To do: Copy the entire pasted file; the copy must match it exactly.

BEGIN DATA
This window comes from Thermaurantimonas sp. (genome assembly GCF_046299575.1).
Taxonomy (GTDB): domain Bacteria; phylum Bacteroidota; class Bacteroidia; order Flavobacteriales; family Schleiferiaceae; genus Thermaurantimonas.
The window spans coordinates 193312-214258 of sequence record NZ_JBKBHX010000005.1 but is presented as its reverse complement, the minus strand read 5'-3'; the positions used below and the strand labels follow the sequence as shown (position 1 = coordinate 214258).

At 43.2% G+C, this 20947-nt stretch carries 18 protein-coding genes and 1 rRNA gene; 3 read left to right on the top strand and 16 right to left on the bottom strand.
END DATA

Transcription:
This window comes from Thermaurantimonas sp. (genome assembly GCF_046299575.1).
Taxonomy (GTDB): domain Bacteria; phylum Bacteroidota; class Bacteroidia; order Flavobacteriales; family Schleiferiaceae; genus Thermaurantimonas.
The window spans coordinates 193312-214258 of sequence record NZ_JBKBHX010000005.1 but is presented as its reverse complement, the minus strand read 5'-3'; the positions used below and the strand labels follow the sequence as shown (position 1 = coordinate 214258).

At 43.2% G+C, this 20947-nt stretch carries 18 protein-coding genes and 1 rRNA gene; 3 read left to right on the top strand and 16 right to left on the bottom strand.